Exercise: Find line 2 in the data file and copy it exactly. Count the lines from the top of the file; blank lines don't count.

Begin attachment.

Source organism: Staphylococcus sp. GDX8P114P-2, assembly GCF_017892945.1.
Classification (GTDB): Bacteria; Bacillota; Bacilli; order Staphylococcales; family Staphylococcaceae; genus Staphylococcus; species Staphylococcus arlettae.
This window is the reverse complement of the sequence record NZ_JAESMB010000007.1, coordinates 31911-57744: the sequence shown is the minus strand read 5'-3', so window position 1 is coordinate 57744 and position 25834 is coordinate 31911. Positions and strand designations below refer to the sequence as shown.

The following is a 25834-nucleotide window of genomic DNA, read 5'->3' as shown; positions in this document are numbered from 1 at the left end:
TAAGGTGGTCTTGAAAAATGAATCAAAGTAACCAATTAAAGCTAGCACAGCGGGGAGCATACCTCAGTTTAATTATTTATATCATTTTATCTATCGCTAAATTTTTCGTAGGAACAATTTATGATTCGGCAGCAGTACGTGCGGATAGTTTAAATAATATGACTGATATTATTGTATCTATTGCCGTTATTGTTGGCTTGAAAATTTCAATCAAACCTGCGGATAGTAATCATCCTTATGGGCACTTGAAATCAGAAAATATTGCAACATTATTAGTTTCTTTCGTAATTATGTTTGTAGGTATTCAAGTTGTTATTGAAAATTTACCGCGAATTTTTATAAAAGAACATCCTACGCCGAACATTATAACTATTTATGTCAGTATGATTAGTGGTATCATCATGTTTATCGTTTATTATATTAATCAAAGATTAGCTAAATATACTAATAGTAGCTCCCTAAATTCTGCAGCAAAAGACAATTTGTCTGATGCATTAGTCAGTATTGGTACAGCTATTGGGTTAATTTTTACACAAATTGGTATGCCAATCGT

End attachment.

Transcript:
Classification (GTDB): Bacteria; Bacillota; Bacilli; order Staphylococcales; family Staphylococcaceae; genus Staphylococcus; species Staphylococcus arlettae.